A new report is out that suggests a fault may exist in Apple's Time Machine service, causing internal drives to be automatically and silently added to Time Machine's exclusion list, resulting in the service not backing up the data on these drives and not notifying the user of the change.
As outlined on Diglloyd's Mac Performance Guide blog, this problem appears to be situational to setups where many internal drives are being managed. To see this happen, be sure one of your internal drives is mounted and available, and then add it to the Time Machine exclusion list and restart your computer. After the system boots, reopen the Time Machine exclusion list and then unmount the drive you previously excluded.
When performing these steps, those experiencing this issue will see the drive disappear from the exclusion list as expected but then be replaced by another mounted drive in the system that is subsequently excluded from backups. This unintended addition to the exclusion list will result in this new drive's data not being backed up.
It is important to not confuse this behavior with Time Machine's default behavior for handing external USB and FireWire drives. Time Machine is built to exclude external drives by default, so only the Mac's internal drives are backed up and not every USB thumbdrive you use is copied to your backups.
If indeed a bug, this issue appears to only be a problem for those with rather elaborate drive setups, with heavily partitioned multiple internal drives. In most cases Mac users have one or perhaps two internal drives on their systems that are handled by Time Machine quite well.
Additionally, this bug may be more specific to individual setups instead of being a problem experienced by all Mac users. While some readers have confirmed seeing the problem that Diglloyd outlined, others with similar setups have not seen this specific problem. Though Diglloyd claims it has been around since OS X Lion, this inconsistency makes it difficult to find a single cause of the problem. However, one possibility may lie in how Time Machine identifies drives to include or exclude.
When handling individual files and folders Time Machine will exclude by file path; however, when managing volumes it does so by using their UUIDs, which may be the source of the problem for those experiencing this bug. The UUID for a volume ought to be a unique number that is generated when it is formatted, and is based on the drive's properties, but if for some reason the UUID is blank (all zeros) or otherwise matches that of another drive (after cloning one volume to another), then while the system may still use it, services that rely on it for identifying the drive may have problems. It is possible that Time Machine could confuse two similar UUIDs in this manner, especially if multiple utilities and operating systems have been used to manage partitions on a system's internal drives.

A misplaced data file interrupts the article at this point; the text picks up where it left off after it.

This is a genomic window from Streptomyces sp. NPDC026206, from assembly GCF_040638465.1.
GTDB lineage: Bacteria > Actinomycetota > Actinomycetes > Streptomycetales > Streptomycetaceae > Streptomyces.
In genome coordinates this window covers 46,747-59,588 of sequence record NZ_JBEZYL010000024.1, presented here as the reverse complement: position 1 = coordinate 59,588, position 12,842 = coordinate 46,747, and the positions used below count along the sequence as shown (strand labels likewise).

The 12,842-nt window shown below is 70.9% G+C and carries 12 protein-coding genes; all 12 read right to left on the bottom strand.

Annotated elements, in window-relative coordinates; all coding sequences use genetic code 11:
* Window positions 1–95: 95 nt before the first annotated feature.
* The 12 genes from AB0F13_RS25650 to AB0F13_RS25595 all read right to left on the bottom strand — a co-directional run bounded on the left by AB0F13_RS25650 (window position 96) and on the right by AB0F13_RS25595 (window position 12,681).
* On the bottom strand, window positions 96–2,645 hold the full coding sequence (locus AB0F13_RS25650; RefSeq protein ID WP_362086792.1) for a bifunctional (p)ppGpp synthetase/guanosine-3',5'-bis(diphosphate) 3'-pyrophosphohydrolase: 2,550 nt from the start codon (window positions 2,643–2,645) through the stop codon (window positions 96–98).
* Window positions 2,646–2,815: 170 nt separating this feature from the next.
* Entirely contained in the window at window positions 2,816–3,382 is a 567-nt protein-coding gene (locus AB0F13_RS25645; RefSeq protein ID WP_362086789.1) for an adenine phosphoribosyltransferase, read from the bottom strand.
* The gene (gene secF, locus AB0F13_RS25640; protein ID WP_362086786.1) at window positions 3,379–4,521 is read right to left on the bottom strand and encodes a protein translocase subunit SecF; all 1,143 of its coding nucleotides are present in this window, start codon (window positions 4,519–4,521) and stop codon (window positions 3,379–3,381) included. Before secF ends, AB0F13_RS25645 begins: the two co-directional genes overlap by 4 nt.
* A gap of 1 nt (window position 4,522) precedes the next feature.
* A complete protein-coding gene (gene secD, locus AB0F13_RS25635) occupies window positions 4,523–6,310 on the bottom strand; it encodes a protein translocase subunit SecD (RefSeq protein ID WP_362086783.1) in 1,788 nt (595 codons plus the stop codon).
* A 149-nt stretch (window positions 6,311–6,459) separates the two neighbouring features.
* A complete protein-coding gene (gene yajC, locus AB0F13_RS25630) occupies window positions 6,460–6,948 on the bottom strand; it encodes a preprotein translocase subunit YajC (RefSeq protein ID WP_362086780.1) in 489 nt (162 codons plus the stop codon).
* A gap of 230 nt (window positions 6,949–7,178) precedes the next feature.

To check the UUIDs of the volumes on the system, open Disk Utility followed by getting information on each mounted volume. In the window that appears you will find data and statistics on the drive, with one entry being the UUID. Compare these between your various volumes to make sure they are unique.
Additionally, this problem may be rooted in corruption in the Time Machine preferences file, which holds all of the volume configuration information for the service. Corrupt preferences is a common reason why programs and services stop working properly, and removing the preferences so they will be rebuilt from scratch is an easy and recommended remedy. To do this for Time Machine, first go to the Time Machine system preferences and make a note of the backup drives used and the list of excluded files. Screenshots are an easy way to do this.
Then open the /Macintosh HD/Library/Preferences/ folder and remove the file "com.apple.TimeMachine.plist" and restart your computer. This will cause the Time Machine service to relaunch and recreate its default preferences file. After doing this you can refer to your notes on your previous Time Machine configuration and add the destination drives and exclusion list items again accordingly.
Even if not everyone is affected by this bug, it does serve to remind us that there may be odd quirks with any backup system, so it is always best to regularly check your backup routines, and consider using multiple approaches to your backups (for example, drive cloning in addition to Time Machine). In addition to making sure your backup services are set up correctly, be sure to check the destination drive or drives themselves to make sure they are not experiencing any errors, by using Disk Utility to run a format and partition table verification.
These options are especially key as your storage setups expand and get more complex. Often people start with a single drive and then slowly add more storage and migrate their data to larger setups (both internal and external), and over time can build quite elaborate drive setups. As this happens, making sure the data gets properly managed with whatever backup approaches are being used becomes more important.